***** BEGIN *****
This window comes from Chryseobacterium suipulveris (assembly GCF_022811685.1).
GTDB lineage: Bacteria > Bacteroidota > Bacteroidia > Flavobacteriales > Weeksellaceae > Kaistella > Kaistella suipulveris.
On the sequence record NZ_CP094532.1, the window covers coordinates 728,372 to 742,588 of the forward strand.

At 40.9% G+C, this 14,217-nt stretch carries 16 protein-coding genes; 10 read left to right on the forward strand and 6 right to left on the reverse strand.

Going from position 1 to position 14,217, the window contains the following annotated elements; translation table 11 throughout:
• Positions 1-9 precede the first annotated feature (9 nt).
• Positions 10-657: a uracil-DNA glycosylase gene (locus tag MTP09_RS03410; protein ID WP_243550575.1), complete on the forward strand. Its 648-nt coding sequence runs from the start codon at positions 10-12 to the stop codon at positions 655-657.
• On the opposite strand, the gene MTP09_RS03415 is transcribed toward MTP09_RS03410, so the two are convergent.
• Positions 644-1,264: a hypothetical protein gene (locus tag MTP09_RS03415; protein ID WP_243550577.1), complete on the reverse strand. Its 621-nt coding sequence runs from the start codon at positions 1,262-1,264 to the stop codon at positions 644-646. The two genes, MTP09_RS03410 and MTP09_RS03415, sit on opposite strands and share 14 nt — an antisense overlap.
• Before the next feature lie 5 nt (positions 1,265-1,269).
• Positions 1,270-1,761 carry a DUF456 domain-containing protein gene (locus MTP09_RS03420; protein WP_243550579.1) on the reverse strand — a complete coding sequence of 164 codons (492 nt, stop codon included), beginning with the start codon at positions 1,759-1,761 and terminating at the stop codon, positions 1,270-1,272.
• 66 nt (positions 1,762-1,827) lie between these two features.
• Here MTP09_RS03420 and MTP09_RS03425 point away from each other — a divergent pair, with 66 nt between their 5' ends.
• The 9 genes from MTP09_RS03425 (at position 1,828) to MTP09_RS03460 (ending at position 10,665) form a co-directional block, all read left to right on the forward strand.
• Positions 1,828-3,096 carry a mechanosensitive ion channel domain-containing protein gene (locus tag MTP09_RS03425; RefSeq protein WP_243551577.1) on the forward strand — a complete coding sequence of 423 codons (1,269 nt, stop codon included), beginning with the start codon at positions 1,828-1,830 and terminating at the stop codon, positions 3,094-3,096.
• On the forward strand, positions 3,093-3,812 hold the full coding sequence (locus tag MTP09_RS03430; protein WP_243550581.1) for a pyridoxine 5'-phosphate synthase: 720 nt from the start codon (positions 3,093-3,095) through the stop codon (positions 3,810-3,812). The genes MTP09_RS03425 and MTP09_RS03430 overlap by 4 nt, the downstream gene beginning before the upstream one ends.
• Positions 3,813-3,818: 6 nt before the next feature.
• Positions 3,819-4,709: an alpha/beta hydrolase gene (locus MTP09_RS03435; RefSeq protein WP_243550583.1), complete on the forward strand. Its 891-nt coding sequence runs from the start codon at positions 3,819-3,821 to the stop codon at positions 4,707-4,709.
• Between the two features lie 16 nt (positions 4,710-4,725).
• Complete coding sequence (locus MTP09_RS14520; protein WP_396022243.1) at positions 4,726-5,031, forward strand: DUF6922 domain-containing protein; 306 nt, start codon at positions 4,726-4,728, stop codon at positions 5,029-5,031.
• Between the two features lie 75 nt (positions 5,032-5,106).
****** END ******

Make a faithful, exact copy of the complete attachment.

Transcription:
This window comes from Chryseobacterium suipulveris (assembly GCF_022811685.1).
GTDB lineage: Bacteria > Bacteroidota > Bacteroidia > Flavobacteriales > Weeksellaceae > Kaistella > Kaistella suipulveris.
On the sequence record NZ_CP094532.1, the window covers coordinates 728,372 to 742,588 of the forward strand.

At 40.9% G+C, this 14,217-nt stretch carries 16 protein-coding genes; 10 read left to right on the forward strand and 6 right to left on the reverse strand.

Going from position 1 to position 14,217, the window contains the following annotated elements; translation table 11 throughout:
• Positions 1-9 precede the first annotated feature (9 nt).
• Positions 10-657: a uracil-DNA glycosylase gene (locus tag MTP09_RS03410; protein ID WP_243550575.1), complete on the forward strand. Its 648-nt coding sequence runs from the start codon at positions 10-12 to the stop codon at positions 655-657.
• On the opposite strand, the gene MTP09_RS03415 is transcribed toward MTP09_RS03410, so the two are convergent.
• Positions 644-1,264: a hypothetical protein gene (locus tag MTP09_RS03415; protein ID WP_243550577.1), complete on the reverse strand. Its 621-nt coding sequence runs from the start codon at positions 1,262-1,264 to the stop codon at positions 644-646. The two genes, MTP09_RS03410 and MTP09_RS03415, sit on opposite strands and share 14 nt — an antisense overlap.
• Before the next feature lie 5 nt (positions 1,265-1,269).
• Positions 1,270-1,761 carry a DUF456 domain-containing protein gene (locus MTP09_RS03420; protein WP_243550579.1) on the reverse strand — a complete coding sequence of 164 codons (492 nt, stop codon included), beginning with the start codon at positions 1,759-1,761 and terminating at the stop codon, positions 1,270-1,272.
• 66 nt (positions 1,762-1,827) lie between these two features.
• Here MTP09_RS03420 and MTP09_RS03425 point away from each other — a divergent pair, with 66 nt between their 5' ends.
• The 9 genes from MTP09_RS03425 (at position 1,828) to MTP09_RS03460 (ending at position 10,665) form a co-directional block, all read left to right on the forward strand.
• Positions 1,828-3,096 carry a mechanosensitive ion channel domain-containing protein gene (locus tag MTP09_RS03425; RefSeq protein WP_243551577.1) on the forward strand — a complete coding sequence of 423 codons (1,269 nt, stop codon included), beginning with the start codon at positions 1,828-1,830 and terminating at the stop codon, positions 3,094-3,096.
• On the forward strand, positions 3,093-3,812 hold the full coding sequence (locus tag MTP09_RS03430; protein WP_243550581.1) for a pyridoxine 5'-phosphate synthase: 720 nt from the start codon (positions 3,093-3,095) through the stop codon (positions 3,810-3,812). The genes MTP09_RS03425 and MTP09_RS03430 overlap by 4 nt, the downstream gene beginning before the upstream one ends.
• Positions 3,813-3,818: 6 nt before the next feature.
• Positions 3,819-4,709: an alpha/beta hydrolase gene (locus MTP09_RS03435; RefSeq protein WP_243550583.1), complete on the forward strand. Its 891-nt coding sequence runs from the start codon at positions 3,819-3,821 to the stop codon at positions 4,707-4,709.
• Between the two features lie 16 nt (positions 4,710-4,725).
• Complete coding sequence (locus MTP09_RS14520; protein WP_396022243.1) at positions 4,726-5,031, forward strand: DUF6922 domain-containing protein; 306 nt, start codon at positions 4,726-4,728, stop codon at positions 5,029-5,031.
• Between the two features lie 75 nt (positions 5,032-5,106).